Oxy in Japan: Oxy’s Impact on Japanese-American Relations From the 20th Century to the Present

Jonathan Fang

Advised by Ambassador Derek Shearer

Diplomacy and World Affairs Comprehensive Project

Spring 2023

Project Overview

Situated on the Pacific Rim and located in a city with the second largest Japanese population in the United States, Oxy has long been involved in US-Japan relations.

The idea for this project was inspired by my work in Ambassador Derek Shearer’s Oxy and the World Task Force class in Fall 2022.

Part I introduces two Oxy alumni who came to the forefront of US-Japan relations in the latter half of the 20th century. These two alumni were critical players in a volatile moment in the US-Japan relationship. I craft this story with help from their personal and working papers in the Occidental College Special Collections Archive.

Part II introduces a curated collection of quotes from Oxy graduates who worked or currently live in Japan. It also spotlights some of the graduates, each with their own short biography on their background and work. I reached out to them via LinkedIn and then via the virtual snowball sampling method, where I asked my LinkedIn interviewees if they were acquainted with other Oxy alumni in Japan.

I learned about the stories of U. Alexis Johnson and Toshiro “Henry Shimanouchi” from Ambassador Derek Shearer’s Oxy and the World Task Force class in Fall 2022. This, along with a desire to interview Oxy alumni currently or previously lived or worked in Japan, has culminated into this project.

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Thank you for taking the time to view my project!

~ Jonathan Fang

A Brief Background The United States and Japan

We’ll first review the context of what was happening in Japan, in the United States, and between the two nations, so that you may better understand where our two alumni come into the story.

The United States of America

The United States has always been deeply fascinated with Asia since its independence in 1784 from Great Britain.

In 1784, the Empress of China sailed from New York harbor in 1784 to Guangzhou with a shipload of spices.

As a reminder, 1784 was the same year the Treaty of Paris was signed, which officially acknowledges the existence of the U.S. as a free, sovereign, independent state.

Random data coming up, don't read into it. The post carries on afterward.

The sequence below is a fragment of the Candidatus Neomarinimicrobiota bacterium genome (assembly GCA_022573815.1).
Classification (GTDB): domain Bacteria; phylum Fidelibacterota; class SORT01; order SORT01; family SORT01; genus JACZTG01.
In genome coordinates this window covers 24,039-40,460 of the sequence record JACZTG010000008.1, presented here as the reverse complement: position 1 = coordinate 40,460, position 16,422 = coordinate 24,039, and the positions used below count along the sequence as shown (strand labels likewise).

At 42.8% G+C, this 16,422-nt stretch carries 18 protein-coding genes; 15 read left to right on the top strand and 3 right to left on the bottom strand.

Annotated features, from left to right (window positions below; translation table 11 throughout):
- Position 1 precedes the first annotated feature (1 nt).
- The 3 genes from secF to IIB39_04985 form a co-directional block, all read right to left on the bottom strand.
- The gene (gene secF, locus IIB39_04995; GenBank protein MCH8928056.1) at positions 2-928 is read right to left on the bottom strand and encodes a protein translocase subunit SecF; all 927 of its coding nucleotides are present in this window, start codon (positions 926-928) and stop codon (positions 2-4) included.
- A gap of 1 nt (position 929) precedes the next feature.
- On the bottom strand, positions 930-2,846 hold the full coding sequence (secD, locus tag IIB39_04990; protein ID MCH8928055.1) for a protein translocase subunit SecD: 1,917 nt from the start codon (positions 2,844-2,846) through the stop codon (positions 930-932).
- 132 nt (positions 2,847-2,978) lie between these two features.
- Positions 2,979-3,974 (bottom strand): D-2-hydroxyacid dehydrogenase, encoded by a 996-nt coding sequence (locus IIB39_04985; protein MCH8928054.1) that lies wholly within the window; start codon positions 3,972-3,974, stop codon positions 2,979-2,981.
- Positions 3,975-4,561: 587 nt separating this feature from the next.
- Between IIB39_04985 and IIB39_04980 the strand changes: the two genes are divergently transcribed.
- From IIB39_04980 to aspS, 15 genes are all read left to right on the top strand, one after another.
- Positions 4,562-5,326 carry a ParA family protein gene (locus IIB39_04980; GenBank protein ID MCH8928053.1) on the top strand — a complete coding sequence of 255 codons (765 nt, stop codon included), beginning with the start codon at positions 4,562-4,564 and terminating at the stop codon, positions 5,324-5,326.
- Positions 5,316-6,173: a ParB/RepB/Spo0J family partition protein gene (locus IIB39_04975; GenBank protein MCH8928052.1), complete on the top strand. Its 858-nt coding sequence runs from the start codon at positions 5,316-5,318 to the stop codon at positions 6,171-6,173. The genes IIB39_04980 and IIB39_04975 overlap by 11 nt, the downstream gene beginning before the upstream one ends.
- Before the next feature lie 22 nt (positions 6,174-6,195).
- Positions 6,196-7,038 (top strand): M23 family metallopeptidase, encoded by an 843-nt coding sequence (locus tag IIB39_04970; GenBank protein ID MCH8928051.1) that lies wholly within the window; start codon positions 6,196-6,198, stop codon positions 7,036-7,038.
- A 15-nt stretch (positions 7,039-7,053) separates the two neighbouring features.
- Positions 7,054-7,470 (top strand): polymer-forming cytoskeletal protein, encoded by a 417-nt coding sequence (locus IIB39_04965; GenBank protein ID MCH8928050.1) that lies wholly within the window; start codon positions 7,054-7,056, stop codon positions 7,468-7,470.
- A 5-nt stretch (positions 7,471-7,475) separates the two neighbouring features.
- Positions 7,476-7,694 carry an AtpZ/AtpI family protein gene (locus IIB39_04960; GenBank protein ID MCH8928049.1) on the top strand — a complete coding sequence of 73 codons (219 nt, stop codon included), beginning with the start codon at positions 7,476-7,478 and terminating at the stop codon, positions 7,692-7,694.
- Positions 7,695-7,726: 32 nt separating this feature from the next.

By the early 20th century, the United States was establishing itself as a great power and looking westward to Asia.

Commodore Perry famously opened Japan from its 200-year-old “Sakoku” isolationist policy, forcing the archipelago nation to open diplomatic and trade relations with the United States, paving the way for other imperial nations to take suit.

Japan: From the Tokugawa Shogunate to Imperial Japan

In 1868, a group of young reformers overthrew the Tokugawa shogunate and ushered in the Meiji Era with the restoration of the emperor.

The government launched a series of reforms to modernize and industrialize Japan, then a feudal society. They began building railroads, developing a modern army and navy, and promoting industry, manufacturing, and commerce.

Japan westernized by adopting many aspects of Western culture and technology. It adopted a Western-style legal system, the Gregorian calendar, and sending students and scholars to study abroad in Europe and America.

Buoyed by their technological and industrial achievements, Japan began to cultivate a sense of nationalism, shown in its increasingly belligerent imperialism and militarism.

Japan fought several wars, including the First Sino-Japanese War (1894-1895) and the Russo-Japanese War (1904-1905). It began to expand its empire, annexing Taiwan, Korea, and parts of China.

During the Taisho Era (1912 – 1926), the United States and Japan maintained diplomatic relations and engaged in trade but became increasingly strained due to Japan’s expansionist policies in Asia.

Part I: Two Friends, Two Nations Johnson '31 and Shimanouchi '31

Source: U. Alexis Johnson, People Files, Special Collections and College Archives, Occidental College, Los Angeles, CA.

Photograph of U. Alexis Johnson circa 1970

Source: U. Alexis Johnson, People Files, Special Collections and College Archives, Occidental College, Los Angeles, CA.
Source: Toshiro Henry Shimanouchi, People Files, Special Collections and College Archives, Occidental College, Los Angeles, CA.

A portrait of Shimanouchi in the Oxy Alumni News

Source: Toshiro Henry Shimanouchi, People Files, Special Collections and College Archives, Occidental College, Los Angeles, CA.

In researching U. Alexis Johnson’s story, I mainly relied on his personal papers in Special Collections and his memoir The Right Hand of Power. In researching Toshiro Henry Shimanouchi’s story, I relied on his personal papers in Special Collections.

Before the War Debate Partners and the Great Depression


Toshiro “Henry” Shimanouchi was born in Saga, Saga Prefecture, Japan. His family moved to the United States and his father ran a Japanese-language newspaper in Los Angeles. He attended Pasadena High School and competed in debate tournaments with Johnson as a debate partner.


Ural Alexis Johnson was born in Falun, Kansas in 1908. His family moved out to Glendale when he was in high school and met Shimanouchi while attending debate tournaments. He attended Glendale High School.

They both attended Oxy from 1927 to 1931 and became good friends. Notably, Shimanouchi was part of the football team. They both graduated in 1931 — Shimanouchi in Political Science, Johnson in Economics.

Shimanouchi and Johnson kept in touch even after leaving Oxy. When Johnson came to Tokyo with his wife and children for his first assignment as a Foreign Service Officer, he met up with Shimanouchi and his wife.